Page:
Images of graphs and charts are inherently inaccessible. Information in them is not conveyed at all to people who are viewing them using a screen reader. And, information in graphs and charts can be hard to read for people with colorblindness or low vision. To make our graphs and charts as accessible as possible for all viewers, we should design our graphs and charts with accessibility and universal design principles in mind, and include extra information with our graphs and charts.
Why make graphs and charts accessible
This is not only the right thing to do and the thing to do if we want our information to reach all of the communities we serve, it's required by law, University policy and our legal agreement with the Office for Civil Rights.
The University of Nevada, Reno ("the University") is committed to diversity and to ensuring that our programs, services and activities are accessible to all. Part of that commitment will be seen in work to safeguard that our website conforms to accessibility standards, thereby satisfying the requirements of the U.S. Department of Education Office for Civil Rights to make this website comply with the ADA (Title II) and Section 504 of the Reauthorized Rehabilitation Act.
-University Commitment to Accessibility
The University seeks Information and Communication Technology (ICT) that is universal in design and accessible to all individuals, including individuals with disabilities. In the event this is technically infeasible or imposes undue burden, the University ensures an equally effective accessible alternative. All ICT must meet the applicable accessibility standards set forth in Section 508 of the Rehabilitation Act of 1973, as amended (Sec. 508), the Americans with Disabilities Act of 1990, as amended (ADA), and University of Nevada, Reno Benchmarks for Measuring Accessibility.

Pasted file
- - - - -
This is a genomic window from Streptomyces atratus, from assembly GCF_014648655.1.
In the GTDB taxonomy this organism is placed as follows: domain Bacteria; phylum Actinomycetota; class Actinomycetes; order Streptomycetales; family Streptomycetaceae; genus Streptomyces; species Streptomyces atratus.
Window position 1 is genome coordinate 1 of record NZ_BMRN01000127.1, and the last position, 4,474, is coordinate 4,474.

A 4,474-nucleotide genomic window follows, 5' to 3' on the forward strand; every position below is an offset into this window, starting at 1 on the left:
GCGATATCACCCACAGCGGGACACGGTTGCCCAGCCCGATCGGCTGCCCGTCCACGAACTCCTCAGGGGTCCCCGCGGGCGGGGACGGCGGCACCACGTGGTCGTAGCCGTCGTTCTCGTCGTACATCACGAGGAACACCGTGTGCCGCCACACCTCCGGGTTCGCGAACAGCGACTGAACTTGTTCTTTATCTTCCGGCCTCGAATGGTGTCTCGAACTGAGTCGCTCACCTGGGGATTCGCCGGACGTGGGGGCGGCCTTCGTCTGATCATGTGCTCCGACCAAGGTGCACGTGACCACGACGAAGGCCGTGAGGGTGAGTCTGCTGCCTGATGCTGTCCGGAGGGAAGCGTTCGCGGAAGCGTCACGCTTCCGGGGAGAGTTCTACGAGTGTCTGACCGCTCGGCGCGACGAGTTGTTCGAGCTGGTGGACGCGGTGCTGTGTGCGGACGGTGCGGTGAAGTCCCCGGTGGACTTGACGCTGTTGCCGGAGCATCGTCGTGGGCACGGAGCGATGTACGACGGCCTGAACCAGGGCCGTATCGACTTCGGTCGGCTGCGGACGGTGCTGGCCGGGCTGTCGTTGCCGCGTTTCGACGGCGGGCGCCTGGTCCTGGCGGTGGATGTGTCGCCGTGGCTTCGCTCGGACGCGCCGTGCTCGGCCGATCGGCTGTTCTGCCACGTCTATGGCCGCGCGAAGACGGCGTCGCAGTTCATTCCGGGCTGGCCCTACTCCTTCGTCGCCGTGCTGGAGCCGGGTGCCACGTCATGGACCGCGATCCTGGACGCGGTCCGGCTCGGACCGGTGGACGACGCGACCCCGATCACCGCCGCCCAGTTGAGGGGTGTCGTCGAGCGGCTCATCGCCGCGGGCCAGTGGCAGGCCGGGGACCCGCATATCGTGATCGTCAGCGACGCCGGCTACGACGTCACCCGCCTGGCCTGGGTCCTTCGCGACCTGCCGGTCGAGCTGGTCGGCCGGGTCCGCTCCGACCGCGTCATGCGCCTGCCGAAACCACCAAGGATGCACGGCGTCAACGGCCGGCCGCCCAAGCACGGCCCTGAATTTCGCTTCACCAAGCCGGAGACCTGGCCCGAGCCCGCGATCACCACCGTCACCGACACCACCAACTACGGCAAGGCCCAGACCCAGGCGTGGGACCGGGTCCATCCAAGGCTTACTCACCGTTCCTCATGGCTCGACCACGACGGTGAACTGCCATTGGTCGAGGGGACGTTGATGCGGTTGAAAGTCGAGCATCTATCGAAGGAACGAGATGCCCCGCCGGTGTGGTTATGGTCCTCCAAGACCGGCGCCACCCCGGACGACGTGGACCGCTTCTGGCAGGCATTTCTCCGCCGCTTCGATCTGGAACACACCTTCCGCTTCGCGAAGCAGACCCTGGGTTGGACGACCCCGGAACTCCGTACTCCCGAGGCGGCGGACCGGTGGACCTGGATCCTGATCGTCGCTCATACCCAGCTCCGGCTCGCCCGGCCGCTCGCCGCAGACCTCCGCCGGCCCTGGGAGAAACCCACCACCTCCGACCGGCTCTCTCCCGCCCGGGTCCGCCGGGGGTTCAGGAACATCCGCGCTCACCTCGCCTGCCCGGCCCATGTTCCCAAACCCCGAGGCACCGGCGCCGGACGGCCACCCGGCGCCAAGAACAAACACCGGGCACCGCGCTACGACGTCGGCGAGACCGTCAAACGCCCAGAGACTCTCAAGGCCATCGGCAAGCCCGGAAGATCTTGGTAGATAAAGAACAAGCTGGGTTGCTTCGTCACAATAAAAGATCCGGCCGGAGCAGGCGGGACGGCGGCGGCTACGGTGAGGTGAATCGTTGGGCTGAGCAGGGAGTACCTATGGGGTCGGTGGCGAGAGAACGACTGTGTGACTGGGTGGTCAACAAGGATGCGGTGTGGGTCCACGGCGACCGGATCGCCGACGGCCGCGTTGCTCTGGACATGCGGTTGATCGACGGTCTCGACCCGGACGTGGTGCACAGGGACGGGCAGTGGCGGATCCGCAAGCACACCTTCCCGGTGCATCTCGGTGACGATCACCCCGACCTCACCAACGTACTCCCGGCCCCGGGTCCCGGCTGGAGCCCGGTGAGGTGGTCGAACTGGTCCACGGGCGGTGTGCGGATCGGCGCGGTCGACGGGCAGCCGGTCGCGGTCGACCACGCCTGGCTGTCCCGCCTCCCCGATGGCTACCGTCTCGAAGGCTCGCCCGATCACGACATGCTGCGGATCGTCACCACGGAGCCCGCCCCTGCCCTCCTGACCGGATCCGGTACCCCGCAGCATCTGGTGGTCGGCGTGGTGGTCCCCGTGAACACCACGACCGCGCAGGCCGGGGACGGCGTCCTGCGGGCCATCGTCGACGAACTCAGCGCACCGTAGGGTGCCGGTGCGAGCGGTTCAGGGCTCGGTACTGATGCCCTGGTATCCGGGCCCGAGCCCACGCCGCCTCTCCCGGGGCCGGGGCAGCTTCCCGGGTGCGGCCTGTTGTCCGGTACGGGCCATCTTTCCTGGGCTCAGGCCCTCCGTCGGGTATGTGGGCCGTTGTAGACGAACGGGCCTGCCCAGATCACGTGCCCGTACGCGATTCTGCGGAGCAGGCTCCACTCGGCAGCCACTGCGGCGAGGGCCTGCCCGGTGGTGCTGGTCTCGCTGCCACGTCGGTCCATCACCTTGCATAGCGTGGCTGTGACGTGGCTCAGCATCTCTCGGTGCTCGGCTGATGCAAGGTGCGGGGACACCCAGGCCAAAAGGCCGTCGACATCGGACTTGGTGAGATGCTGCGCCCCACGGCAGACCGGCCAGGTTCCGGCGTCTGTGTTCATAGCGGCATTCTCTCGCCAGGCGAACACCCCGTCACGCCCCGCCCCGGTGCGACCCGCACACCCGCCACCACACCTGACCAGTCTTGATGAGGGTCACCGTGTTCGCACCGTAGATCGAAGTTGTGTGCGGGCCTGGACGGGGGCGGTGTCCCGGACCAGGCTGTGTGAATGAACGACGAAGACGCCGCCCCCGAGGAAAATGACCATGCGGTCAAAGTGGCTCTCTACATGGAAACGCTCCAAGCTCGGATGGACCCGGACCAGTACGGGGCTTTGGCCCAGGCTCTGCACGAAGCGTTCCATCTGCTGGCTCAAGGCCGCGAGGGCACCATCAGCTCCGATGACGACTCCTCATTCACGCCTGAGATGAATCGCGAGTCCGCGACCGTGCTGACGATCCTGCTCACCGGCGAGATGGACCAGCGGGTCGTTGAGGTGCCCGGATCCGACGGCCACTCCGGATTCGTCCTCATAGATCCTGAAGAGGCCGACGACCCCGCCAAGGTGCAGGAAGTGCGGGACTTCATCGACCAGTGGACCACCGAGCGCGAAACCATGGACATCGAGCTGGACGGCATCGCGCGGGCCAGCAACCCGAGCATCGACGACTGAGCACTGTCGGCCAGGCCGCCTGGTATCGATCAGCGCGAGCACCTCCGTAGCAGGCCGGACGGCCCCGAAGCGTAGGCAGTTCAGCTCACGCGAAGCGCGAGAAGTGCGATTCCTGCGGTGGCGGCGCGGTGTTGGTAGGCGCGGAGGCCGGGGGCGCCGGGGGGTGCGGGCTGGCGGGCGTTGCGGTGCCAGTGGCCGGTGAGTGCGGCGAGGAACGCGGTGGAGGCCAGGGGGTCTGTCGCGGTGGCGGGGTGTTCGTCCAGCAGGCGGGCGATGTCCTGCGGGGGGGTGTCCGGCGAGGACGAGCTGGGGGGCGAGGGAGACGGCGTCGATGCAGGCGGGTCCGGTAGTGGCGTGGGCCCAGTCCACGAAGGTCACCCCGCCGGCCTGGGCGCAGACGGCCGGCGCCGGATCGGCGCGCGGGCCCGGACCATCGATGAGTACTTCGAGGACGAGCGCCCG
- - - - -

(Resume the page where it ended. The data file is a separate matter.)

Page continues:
The ICT Accessibility Policy applies to all technology and any equipment or interconnected system or subsystem of equipment that is used in the creation, conversion, or duplication of data or information employed in support of the University's Mission and Core Themes. Examples of this technology include, but is not limited to, the following:
- Learning management systems
- Content delivered in electronic form (e.g. PDF)
- Instructional content
Technology accessibility is an institution-wide responsibility. Technology access for individuals with disabilities must provide comparable functionality, affordability, and timeliness of service delivery. Products and services must be usable by the greatest number of people including individuals with disabilities.
-University Accessibility Policy
Things to think about when designing graphs and charts
- Title graphs and charts descriptively.
- Label axes clearly.
- Add labels for each line or bar.
- Add values to bar charts.
- Use colors that have enough contrast to each other and the chart’s background color.
- Stay away from combinations of colors that people with colorblindness have trouble perceiving:
- Blue & grey
- Blue & purple
- Light green & yellow
- Green & black
- Green & blue
- Green & brown
- Green & grey
- Green & red
- Make sure the graph or chart is readable in black and white / grayscale.
- Use patterns, texture and/or symbols in your graphs and charts so that no information in them is conveyed only by color. (Example: Dot the blue line and dash the black line in your line chart and your line chart’s key.)
- Stay away from special effects.
Include extra information with graphs and charts
Then, include a text summary of the graph or chart and a properly coded table of the data in the graph or chart near the graph or chart. And, in the alternate text of the graph or chart, very succinctly state the type of chart, what key trends it’s showing and “See table for data.” Also describe trends shown by the graph or chart, conclusions, and calculations in the surrounding text.
Features of a properly coded table
- Column and row headers
- Data cells associated with their headers
- No blank or merged data cells